Microsoft's mobile efforts are facing a critical stretch. After a lull in activity, the company this week formally announced a marketplace for mobile applications, a new backup-and-restore service and the latest version of its mobile operating system. The plans were aired at Mobile World Congress, the biggest trade show for the wireless industry, taking place in Barcelona, Spain.
Several of these efforts emerged in media reports earlier this month. Executives say this is just the beginning.
"You're going to see from us over the next 24 months, probably more innovation than you've seen in the last, I'd say, three or four years in the Windows Mobile space," said Robbie Bach, president of Microsoft's Entertainment and Devices Division, which includes the mobile efforts.
The company is looking to wrest back some of the mind-share in the mobile marketplace from Google, which launched a mobile operating system last year, and Apple, whose iPhone has become the poster-gadget for powerful, Internet-connected phones that are essentially pocket computers.
Indeed, one of the hottest areas for software developers is mobile applications, and Apple has, so far, created the most extensive marketplace for selling them.
Microsoft executives note that mobile is a huge market that's still relatively young and up for grabs.
Bach, talking to students in Redmond, Wash., last week, said a billion phones are sold around the world each year.
"What it does for us from a business perspective is create tremendous opportunities," Bach said.
He said the next two generations of Windows Mobile - 6.5 just announced, with 7 set to come in 2010 - will have improvements to the user experience, including a greater emphasis on touch controls; "dramatically better" mobile Web browsing (the company announced a new version of Internet Explorer mobile in January); expanded music, video and other consumer-oriented capabilities; and connections to Web services such as Facebook and Twitter.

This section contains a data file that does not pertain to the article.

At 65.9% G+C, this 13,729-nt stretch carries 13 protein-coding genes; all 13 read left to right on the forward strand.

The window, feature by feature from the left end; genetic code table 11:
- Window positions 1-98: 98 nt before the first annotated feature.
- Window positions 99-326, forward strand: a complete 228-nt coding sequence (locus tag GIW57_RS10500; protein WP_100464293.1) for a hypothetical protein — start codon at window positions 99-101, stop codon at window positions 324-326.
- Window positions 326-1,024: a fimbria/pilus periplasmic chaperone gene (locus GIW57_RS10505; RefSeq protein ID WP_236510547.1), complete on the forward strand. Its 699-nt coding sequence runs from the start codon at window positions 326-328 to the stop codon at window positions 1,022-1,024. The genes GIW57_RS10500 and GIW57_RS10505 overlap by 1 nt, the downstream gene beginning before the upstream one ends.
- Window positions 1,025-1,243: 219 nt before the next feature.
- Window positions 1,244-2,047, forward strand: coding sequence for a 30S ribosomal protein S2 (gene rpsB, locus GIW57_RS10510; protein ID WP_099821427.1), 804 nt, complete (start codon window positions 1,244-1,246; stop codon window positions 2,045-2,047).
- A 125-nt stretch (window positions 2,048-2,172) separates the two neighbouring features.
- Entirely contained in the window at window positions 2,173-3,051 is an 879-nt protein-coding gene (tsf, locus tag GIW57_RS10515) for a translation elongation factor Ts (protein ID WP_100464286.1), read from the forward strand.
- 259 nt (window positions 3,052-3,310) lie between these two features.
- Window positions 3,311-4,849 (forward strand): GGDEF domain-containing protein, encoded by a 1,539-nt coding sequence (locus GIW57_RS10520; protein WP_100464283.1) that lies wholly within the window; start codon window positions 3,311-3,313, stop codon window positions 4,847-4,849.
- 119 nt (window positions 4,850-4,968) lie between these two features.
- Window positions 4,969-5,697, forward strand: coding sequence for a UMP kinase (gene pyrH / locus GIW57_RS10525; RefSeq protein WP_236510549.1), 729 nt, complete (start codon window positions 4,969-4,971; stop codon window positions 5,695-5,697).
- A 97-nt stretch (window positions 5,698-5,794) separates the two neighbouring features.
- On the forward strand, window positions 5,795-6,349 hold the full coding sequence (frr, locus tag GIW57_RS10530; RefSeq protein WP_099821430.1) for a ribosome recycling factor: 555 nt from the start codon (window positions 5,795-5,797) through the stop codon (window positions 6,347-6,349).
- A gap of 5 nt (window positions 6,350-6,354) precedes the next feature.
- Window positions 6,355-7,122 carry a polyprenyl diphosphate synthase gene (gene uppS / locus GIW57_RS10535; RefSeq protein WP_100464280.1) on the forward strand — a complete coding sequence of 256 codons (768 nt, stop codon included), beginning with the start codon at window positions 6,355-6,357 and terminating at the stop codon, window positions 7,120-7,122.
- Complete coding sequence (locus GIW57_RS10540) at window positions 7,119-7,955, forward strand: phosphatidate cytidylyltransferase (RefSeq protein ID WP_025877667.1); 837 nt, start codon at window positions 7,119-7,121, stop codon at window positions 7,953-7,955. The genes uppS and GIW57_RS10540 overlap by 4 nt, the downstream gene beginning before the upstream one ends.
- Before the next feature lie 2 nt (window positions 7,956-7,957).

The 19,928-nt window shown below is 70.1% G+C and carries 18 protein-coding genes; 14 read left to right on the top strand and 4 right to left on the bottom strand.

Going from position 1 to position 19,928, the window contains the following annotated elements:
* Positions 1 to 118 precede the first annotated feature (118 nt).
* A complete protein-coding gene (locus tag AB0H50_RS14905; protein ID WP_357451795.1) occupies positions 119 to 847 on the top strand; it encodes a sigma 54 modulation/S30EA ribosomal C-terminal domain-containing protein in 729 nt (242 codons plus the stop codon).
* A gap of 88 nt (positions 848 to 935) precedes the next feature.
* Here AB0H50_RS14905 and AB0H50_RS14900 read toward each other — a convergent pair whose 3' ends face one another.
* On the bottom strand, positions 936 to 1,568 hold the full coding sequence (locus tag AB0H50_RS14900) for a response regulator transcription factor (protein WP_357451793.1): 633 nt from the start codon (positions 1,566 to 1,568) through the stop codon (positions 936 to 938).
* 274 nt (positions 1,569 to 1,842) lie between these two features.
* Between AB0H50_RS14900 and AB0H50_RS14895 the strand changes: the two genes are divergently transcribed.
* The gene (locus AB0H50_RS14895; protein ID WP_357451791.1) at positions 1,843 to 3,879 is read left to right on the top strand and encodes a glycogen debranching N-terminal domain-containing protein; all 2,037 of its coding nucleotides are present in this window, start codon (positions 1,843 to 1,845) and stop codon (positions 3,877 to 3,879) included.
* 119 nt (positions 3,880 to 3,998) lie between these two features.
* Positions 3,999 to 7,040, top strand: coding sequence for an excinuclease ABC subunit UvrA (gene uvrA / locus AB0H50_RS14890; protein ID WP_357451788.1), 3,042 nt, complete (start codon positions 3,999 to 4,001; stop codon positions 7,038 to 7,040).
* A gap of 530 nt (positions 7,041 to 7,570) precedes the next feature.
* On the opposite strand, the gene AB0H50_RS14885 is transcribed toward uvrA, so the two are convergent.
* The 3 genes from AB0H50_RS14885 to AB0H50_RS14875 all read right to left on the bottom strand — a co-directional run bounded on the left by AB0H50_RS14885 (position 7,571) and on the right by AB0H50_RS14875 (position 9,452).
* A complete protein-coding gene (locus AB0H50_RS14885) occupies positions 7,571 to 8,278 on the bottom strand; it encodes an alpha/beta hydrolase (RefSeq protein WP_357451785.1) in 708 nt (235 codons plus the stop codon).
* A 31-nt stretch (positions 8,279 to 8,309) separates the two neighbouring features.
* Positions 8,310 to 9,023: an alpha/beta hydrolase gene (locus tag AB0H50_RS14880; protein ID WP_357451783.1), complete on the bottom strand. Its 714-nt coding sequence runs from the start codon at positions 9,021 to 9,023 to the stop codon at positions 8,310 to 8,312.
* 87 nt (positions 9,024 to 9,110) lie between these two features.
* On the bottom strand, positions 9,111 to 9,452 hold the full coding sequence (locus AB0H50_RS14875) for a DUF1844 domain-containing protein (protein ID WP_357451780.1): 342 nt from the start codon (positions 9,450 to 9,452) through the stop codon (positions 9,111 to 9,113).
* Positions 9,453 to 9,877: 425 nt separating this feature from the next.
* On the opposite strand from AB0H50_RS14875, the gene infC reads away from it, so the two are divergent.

Microsoft's mobile executives also realize this is an important period for the industry and the company's place in it.
"What happens in the next three years is what's going to define the next 10," said Scott Rockfeld, director of Microsoft's Mobile Communications Business. "And we're truly scratching the surface on what's possible these days."
Some observers are comparing it with the early days of the personal computer industry when Microsoft, IBM and other players jockeyed to attract the most users and application developers to their platforms.
"This is actually the battle of the developers' mind share," said Satoshi Nakajima, who was at Microsoft for 13 years ending in 2000 and now runs Big Canvas, a small Bellevue, Wash., application developer making on-the-fly photo-editing applications for the iPhone. "I can tell you that at this moment Apple is the clear leader, and just like anybody else, I'm watching Google and Microsoft."
Microsoft sent CEO Steve Ballmer to lay out the strategy at the Mobile World Congress. Ballmer first spoke to the industry at that event three years ago, assuring the audience, "We come as a friend."
The landscape has changed dramatically since then.
Most notably, Apple launched the iPhone and has stolen the thunder in the smart phone market. According to research firm Canalys, the iPhone accounted for 17.3 percent of worldwide smart phone shipments in the third quarter, surpassing Microsoft, which had 13.6 percent.
Microsoft licenses its mobile-operating-system software to third-party phone manufacturers such as Sony Ericsson and HTC. The mobile-operating-system market leader in the third quarter was Symbian, with 46.6 percent.
Rockfeld said Apple's success in the smart phone market has helped the rest of the industry.
"They are the new guy," he said in an interview last week. "They definitely raise the awareness of what smart phones can do, so that's actually benefited all of us and has benefited the industry."
Applications for everything from finding a restaurant to turning the iPhone into an instrument have helped fuel its growth since Apple launched the App Store last year. Microsoft's application marketplace would be an important step to compete for the developers' attention.
Nakajima said the lack of a clear, easy channel through which to sell his mobile applications is currently the single biggest factor keeping him from developing for Windows Mobile.
"I know the pain of selling (applications) through wireless operators," he said. "... The fact that they control the store makes it so difficult and expensive for us to sell."
Apple solved that problem with the App Store, built on its existing iTunes media store. It's easy for developers to upload their applications and easy for consumers to buy them, Nakajima said. "It's a truly open market, and it's worldwide," he said.
Microsoft will have to match that ease of use and worldwide scope if it wants Nakajima's attention.
If not, "I'm going to again postpone my support of Microsoft," he said. "They have to solve this problem."
(c) 2009, The Seattle Times.
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